Removing the bolt from the Sharp Innova can be a time consuming, tedious job; the majority is easy but the the little catch spring can be a total bitch to remove. This job could lead to thoughts of homicide or even suicide, but just count to ten and take deep controlled breaths and all should be well.
First, remove the the small flat head screw that holds the catch in place; this sits below and to the left of the loading bolt.
|OK boys and girls, are we ready to begin? This is the arse end of the Innova action.|
This small flat head screw is about 15 mm long, when I was unscrewing it I didn't think this screw would end.
|Okay it's off centre but it is the right sized flat head.|
Once the screw is out of the way, the bolt catch is free to move out of the left hand side, however the return spring will only allow a small amount of movement.
|Tap the catch this way to make removing the catch spring easier.|
I used a small pair of tweezers to pull the return spring out of it's recess point in the catch, this was not easy and needed a lot of care, time and patience.
|Tease that catch spring down, it's a real pain but it can be done.|
To remove the catch, the bolt has to be alternately pushed with a screwdriver and pulled with pliers, this also needs special care and attention.
|Catch return spring out the way to make it easier for the catch to come out.|
When the catch does finally come out, be aware that the loading bolt and srping are going to come flying out, so be careful to catch the buggers.
|All the bolt gubbins once removed; there's supposed to be a tiny spring somewhere but fuck knows where that's gone.|
Get the replacement seals ready for fitting; they usually come in .22 and .177 and the bolt needs two of whatever calibre you need, so I chose the larger two of the four I had on hand.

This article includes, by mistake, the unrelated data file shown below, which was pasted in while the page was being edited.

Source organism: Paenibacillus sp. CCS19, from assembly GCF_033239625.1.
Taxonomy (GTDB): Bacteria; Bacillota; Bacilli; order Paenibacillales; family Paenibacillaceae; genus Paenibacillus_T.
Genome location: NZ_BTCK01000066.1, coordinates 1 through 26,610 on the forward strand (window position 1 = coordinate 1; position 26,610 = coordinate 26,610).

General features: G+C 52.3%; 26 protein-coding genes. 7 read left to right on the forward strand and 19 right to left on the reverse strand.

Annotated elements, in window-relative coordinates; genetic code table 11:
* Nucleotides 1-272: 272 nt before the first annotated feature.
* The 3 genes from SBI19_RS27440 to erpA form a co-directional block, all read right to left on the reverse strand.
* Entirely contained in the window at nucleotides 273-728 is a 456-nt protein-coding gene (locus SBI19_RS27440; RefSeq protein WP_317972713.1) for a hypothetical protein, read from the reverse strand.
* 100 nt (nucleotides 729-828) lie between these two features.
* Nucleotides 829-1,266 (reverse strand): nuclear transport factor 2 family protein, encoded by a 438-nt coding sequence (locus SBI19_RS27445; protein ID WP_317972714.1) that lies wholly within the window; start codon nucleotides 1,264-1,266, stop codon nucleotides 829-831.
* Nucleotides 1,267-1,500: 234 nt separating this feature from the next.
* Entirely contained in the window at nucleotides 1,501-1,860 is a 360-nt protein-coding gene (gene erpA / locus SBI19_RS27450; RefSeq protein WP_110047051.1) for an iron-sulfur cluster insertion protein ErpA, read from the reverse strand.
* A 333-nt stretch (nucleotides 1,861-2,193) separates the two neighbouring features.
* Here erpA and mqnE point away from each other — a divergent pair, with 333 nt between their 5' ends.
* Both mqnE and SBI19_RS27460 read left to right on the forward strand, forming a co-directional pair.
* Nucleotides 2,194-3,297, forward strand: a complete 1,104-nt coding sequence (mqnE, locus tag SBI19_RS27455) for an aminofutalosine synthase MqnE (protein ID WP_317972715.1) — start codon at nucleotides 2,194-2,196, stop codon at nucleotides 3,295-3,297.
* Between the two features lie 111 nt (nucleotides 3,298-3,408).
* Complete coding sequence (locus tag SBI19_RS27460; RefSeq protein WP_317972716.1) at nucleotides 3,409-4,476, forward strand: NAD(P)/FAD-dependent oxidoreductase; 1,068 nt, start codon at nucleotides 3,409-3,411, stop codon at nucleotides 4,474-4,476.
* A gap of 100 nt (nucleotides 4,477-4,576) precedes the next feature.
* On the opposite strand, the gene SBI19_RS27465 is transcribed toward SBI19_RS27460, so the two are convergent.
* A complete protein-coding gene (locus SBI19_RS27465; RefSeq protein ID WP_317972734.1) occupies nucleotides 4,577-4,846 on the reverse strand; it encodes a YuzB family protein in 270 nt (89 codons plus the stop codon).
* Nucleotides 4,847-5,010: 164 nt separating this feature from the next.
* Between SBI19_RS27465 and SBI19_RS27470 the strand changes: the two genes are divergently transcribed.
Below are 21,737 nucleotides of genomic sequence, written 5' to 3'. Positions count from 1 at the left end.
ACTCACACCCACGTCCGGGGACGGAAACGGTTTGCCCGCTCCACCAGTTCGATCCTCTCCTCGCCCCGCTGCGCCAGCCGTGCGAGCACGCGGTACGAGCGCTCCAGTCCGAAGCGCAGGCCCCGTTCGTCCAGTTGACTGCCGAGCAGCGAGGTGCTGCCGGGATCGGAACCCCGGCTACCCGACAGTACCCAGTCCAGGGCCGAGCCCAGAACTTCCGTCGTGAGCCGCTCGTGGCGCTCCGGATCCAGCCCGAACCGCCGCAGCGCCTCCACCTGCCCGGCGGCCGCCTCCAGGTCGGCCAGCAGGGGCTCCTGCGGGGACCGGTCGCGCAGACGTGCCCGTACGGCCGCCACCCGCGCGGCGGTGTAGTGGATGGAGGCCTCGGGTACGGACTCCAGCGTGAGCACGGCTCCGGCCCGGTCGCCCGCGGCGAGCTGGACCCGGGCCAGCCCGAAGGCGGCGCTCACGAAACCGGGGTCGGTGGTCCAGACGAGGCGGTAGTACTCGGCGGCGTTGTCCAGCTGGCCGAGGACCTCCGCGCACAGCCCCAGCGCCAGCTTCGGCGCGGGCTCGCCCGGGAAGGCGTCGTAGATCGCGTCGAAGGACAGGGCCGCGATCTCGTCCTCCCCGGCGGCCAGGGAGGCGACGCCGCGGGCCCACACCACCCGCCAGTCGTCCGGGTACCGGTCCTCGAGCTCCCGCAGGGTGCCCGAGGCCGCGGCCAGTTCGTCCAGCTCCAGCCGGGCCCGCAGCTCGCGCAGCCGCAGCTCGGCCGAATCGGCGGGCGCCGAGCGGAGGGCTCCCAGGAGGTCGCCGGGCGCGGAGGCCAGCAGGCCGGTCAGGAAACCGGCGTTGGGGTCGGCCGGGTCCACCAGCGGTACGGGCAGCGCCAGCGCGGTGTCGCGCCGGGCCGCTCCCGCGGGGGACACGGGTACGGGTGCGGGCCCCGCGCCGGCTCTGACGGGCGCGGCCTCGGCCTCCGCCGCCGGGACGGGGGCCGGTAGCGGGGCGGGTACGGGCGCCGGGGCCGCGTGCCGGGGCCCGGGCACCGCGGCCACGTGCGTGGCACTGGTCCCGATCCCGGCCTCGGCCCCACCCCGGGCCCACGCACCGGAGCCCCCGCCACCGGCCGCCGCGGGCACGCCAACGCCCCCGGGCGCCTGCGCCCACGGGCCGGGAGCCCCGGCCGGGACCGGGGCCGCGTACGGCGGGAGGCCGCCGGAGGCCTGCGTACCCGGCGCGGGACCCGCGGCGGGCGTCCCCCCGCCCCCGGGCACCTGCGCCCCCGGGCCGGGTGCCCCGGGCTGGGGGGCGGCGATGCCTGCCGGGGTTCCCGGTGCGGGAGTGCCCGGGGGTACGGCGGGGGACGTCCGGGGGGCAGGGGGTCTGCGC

|Replacement O rings in .22 and .177.|
I prised the old seals off the loading bolt, they might not have looked worn but they were.
|Prise those old knackered O rings off|
Then applying a load of silicone grease over the two new replacement seals, I slipped them into place.
|Lots of silicone grease and the two O rings just slip over, you don't really need loads of grease, it's just my preference.|
I then popped the catch return spring into place ready for returning the loading bolt, though some might find it easier to do this after the bolt is in place.
|If you do fuck the catch return spring up it can be replaced by a spring from a Bic lighter.|
Then I slid the loading bolt return spring over the tip of the loading bolt and pushed it back into the bolt hole, it's important to push it in all the way ...
|The bolt will only return if the nub at the bottom is aligned with the hole.|
... this is because the bolt catch can pass through the recess in the bolt when returning it into the left hand side of the breech. Once the catch is in place you will need to tease the catch return spring back into it's recess, this is reletively easy compared to removing the bloody thing!
|With the bolt pushed in the catch returns back pretty easily.|
Now somehow, magically, the catch sits in the perfect place so it is lined up for the screw to be threaded into place; no waggling or teasing, it just sits there and the screw goes right on through and is ready for screwing in.
|That is one long naffing screw.|
Once I had finished it, I put it over the chronoscope; low and behold, the loading bolt seals were losing me around one and a half ft/lb.
RWS Superdomes gave 11.6 ft/lb with 6 fps spread over ten shots.
Air Arms Diabolos gave me a high of 11.9 ft/lb with a 10 fps spread over ten shots.
5.6mm Eley Wasps gave 11.8 ft.lb with an 8 fps spread, though one did go over 12 ft/lb increasing the spread to 23 fps, but I put that one down to a freak of nature.
H&N Field Trophies gave 11.3 ft/lb with a spread of 10 fps.
So there you have it, I could not be more happier with results like these! Not as easy as refurbing the exhaust valve with all the fiddly bits, but a lot easier than having to sit through the Jeremy Kyle show.
That's it for now.
Best wishes, Wing Commander Sir Nigel Tetlington-Smythe